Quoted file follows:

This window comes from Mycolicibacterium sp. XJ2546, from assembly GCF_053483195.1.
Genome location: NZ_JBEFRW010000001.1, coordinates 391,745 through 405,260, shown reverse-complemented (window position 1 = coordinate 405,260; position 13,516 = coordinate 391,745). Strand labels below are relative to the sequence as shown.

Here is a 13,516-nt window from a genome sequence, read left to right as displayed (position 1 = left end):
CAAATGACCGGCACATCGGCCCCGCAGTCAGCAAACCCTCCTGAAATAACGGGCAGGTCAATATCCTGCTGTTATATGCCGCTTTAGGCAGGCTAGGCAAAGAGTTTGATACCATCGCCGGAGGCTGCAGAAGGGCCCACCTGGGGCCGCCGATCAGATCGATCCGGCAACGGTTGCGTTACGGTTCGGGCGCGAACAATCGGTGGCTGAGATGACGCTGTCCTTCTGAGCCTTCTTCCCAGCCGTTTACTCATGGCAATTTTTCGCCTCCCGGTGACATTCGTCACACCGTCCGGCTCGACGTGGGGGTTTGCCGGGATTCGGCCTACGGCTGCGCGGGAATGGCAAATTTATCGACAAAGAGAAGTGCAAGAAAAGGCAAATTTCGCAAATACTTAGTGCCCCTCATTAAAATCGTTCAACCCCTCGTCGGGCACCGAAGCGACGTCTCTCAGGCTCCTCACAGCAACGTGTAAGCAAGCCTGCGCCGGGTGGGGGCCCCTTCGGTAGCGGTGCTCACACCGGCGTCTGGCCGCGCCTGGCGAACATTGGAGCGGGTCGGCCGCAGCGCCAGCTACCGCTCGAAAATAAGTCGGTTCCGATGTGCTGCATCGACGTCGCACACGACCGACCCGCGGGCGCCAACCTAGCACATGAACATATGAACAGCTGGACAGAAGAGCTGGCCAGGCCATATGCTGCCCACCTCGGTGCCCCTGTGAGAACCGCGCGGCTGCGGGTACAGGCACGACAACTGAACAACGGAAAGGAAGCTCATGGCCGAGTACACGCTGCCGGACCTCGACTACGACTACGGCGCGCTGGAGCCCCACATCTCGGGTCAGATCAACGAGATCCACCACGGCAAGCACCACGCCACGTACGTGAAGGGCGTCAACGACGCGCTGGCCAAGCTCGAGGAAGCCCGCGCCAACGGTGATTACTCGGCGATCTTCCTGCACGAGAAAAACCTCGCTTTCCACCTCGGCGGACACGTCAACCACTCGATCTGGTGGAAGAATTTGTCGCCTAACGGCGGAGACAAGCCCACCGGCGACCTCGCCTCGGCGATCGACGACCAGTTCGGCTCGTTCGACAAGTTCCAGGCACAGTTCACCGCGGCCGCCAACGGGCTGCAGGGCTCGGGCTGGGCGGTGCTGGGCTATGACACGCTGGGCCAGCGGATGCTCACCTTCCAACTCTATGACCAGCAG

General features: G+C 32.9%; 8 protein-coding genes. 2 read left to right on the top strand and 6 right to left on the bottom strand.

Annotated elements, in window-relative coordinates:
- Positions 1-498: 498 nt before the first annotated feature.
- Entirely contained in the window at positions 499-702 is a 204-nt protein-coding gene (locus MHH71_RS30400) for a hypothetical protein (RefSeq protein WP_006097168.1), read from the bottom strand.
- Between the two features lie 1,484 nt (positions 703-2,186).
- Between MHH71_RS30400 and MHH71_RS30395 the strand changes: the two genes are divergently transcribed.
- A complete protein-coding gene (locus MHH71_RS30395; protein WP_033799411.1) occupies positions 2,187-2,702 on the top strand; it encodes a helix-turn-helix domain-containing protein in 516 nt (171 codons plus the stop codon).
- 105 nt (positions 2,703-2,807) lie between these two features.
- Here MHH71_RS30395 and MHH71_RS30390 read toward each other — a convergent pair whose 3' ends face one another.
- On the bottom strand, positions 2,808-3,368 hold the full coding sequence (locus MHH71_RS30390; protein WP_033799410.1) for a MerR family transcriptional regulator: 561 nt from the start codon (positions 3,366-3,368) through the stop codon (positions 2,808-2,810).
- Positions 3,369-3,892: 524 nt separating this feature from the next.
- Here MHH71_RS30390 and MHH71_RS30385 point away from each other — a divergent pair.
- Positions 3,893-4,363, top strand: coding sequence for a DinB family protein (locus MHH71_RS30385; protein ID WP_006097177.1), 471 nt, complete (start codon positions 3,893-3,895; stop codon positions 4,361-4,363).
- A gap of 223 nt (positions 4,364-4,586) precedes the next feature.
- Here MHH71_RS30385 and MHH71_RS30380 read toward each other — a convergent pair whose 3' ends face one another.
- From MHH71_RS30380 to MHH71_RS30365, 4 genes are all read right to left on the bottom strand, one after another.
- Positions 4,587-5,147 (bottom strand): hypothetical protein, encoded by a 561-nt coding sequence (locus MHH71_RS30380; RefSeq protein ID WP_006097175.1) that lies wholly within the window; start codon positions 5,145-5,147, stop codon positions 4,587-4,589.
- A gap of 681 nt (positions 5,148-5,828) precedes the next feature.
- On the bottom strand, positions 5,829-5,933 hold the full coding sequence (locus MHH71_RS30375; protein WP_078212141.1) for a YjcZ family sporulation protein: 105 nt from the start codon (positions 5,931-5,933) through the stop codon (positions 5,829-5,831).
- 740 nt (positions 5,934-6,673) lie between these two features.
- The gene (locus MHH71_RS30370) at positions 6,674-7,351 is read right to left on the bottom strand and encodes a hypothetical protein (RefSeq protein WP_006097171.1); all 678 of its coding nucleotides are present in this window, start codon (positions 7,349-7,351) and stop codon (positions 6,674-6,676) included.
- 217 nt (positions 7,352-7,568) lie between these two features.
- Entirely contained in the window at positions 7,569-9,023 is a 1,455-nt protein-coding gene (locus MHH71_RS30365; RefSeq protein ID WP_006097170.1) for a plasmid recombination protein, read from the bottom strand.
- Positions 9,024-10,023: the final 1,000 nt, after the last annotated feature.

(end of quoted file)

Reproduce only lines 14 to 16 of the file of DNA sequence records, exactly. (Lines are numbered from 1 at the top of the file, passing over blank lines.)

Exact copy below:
- On the bottom strand, positions 2,808-3,368 hold the full coding sequence (locus MHH71_RS30390; protein WP_033799410.1) for a MerR family transcriptional regulator: 561 nt from the start codon (positions 3,366-3,368) through the stop codon (positions 2,808-2,810).
- Positions 3,369-3,892: 524 nt separating this feature from the next.
- Here MHH71_RS30390 and MHH71_RS30385 point away from each other — a divergent pair.